For many students, completing their college degree is the launching pad for the rest of their
lives. Students James Lax, Michael McDowell and Stephen Kendall are at a similar point in
their careers, both being significantly disabled students preparing to complete their College
Based Transition Program.
The program is a partnership of Buffalo State College, People Inc. and Buffalo Public
Schools, and is a three-year, non-degree, campus-based program for students with
disabilities ages 18 to 23, said Best Buddies president and Buffalo State student Kelly
"Our main goal is to get the Buffalo State community involved and we do that through
nurturing people with disabilities in all aspects of college life," Farrell said.
In 2001, parents of students with disabilities requested that Buffalo State start this type of
program, which is provided for by the Individuals with Disabilities Education Act.
The law requires that transition services be available for students that meet their learning
and social needs while giving them the opportunity to be with peers their own age.
"There is an understanding that college also teaches social skills, individual living skills,
transportation skills and budgeting skills, all which are a part of the experience," Program
Founder Lynne Sommerstein said.
The ceremony for the three students completing the Transition Program this year will be
held at 5:30 p.m Friday in Butler Library 210.
The Transition Program is an all-inclusive program, according to Director Mary Lou
"It is different than other inclusion programs because students with significant learning
needs are totally immersed in schooling," she said.
These students have not been admitted to the college but are allowed to approach Buffalo
State teachers and faculty for further educational opportunities.
McDowell came to the transition program from Summit, an organization dedicated to
helping children, adults and their families with developmental disabilities or behavioral
challenges prepare for life success.
He is currently working to complete his program this year and said he plans to look for a
job with a shorter commute after school is over.
"I've been busy with other stuff and I didn't even realize it was almost done," he said.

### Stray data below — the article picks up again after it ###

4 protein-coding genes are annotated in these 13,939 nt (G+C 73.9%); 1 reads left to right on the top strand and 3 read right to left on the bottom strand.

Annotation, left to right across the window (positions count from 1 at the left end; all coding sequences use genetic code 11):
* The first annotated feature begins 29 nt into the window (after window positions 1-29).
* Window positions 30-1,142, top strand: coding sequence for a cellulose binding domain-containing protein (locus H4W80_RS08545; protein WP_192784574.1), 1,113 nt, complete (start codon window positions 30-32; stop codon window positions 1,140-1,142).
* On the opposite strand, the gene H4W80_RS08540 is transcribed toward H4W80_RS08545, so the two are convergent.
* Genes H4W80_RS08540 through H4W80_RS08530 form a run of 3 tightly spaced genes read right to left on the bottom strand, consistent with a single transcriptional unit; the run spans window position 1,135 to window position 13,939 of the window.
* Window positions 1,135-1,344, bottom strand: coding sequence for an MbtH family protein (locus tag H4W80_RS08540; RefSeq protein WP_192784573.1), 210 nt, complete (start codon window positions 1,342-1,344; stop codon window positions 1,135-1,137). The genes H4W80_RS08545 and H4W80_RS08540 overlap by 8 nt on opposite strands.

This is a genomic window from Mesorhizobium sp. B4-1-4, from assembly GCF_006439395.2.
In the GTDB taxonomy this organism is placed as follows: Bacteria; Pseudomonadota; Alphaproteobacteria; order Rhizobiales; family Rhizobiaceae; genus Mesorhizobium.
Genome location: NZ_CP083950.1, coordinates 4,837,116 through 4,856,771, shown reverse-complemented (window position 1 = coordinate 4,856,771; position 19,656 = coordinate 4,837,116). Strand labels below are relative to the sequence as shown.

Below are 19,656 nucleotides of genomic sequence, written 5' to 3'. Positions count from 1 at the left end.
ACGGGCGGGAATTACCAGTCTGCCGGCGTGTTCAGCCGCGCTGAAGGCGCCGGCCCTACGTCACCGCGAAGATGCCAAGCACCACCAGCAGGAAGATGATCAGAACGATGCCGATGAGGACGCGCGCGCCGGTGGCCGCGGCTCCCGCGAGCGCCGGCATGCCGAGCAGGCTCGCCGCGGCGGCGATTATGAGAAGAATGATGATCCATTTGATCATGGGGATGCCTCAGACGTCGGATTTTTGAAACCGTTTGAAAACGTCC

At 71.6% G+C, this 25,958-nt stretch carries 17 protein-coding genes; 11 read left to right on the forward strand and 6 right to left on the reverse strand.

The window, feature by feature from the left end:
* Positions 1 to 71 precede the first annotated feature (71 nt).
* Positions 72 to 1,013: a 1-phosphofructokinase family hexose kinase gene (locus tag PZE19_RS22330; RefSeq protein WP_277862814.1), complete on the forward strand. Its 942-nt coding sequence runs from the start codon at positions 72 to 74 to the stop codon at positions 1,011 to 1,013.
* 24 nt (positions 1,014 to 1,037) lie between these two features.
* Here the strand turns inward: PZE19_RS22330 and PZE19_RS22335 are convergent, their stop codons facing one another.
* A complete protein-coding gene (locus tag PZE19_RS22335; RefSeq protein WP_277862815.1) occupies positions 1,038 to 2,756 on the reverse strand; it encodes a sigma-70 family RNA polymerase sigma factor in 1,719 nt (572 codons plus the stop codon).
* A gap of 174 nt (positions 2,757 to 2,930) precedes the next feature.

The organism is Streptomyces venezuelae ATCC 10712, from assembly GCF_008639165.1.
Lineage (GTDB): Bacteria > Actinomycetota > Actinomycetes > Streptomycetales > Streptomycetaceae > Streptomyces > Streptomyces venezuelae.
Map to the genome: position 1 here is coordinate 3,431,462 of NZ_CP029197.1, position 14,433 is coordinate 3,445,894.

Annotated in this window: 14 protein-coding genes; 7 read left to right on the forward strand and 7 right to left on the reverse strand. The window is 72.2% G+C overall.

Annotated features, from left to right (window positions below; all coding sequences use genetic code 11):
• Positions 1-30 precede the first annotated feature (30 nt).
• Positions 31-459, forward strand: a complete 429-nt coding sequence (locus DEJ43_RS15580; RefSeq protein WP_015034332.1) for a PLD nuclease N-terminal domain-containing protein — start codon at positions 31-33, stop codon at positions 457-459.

With an interest in food and hospitality services, he took the ServSafe certification test
and passed, is working for a local deli and spends his weekends helping his sister with her
A rather withdrawn character, McDowell said he is thinking of becoming a marine and
called himself a strategist. He also told a story of how he once saved his friend's life.
"We were all in the deep end horsing around. I saw him panic and start flailing around, so I
dropped my towel and jumped in and pushed him up," he said.
Lax, McDowell's classmate who is also completing the transition program this year, knows
the hard exterior is only what McDowell chooses to show.
"He may look grisly on the outside but he's a big teddy bear," Lax said of McDowell.
Lax said he enjoys his math and science classes the most because they're what he's best at,
but added that he really likes creative writing as well.
"I took a really good class last semester in creative writing; we used our creative minds to
design something," he said. "I designed a chair with a remote in it that controls the lights
and TV and everything, so you can't lose it."
Lax has interned with custodial and with Sodexo before Chartwells took over his first two
years. After completing the program, he said he hopes to get a job at Wegmans because of
his math skills and because he thinks it would be a fun job.
"I always wanted to be a cashier, it was my childhood dream," he said. "I always wanted to
do engineering, too."
He said he is surprised that the program is over already and is thinking about coming back
to do General Education Development classes next year.
"It's a real honor. I'm thankful that they let me stay here long enough to learn," Lax said. "I
thank my staff for that too."
Jennifer Waters can be reached by email at email@example.com.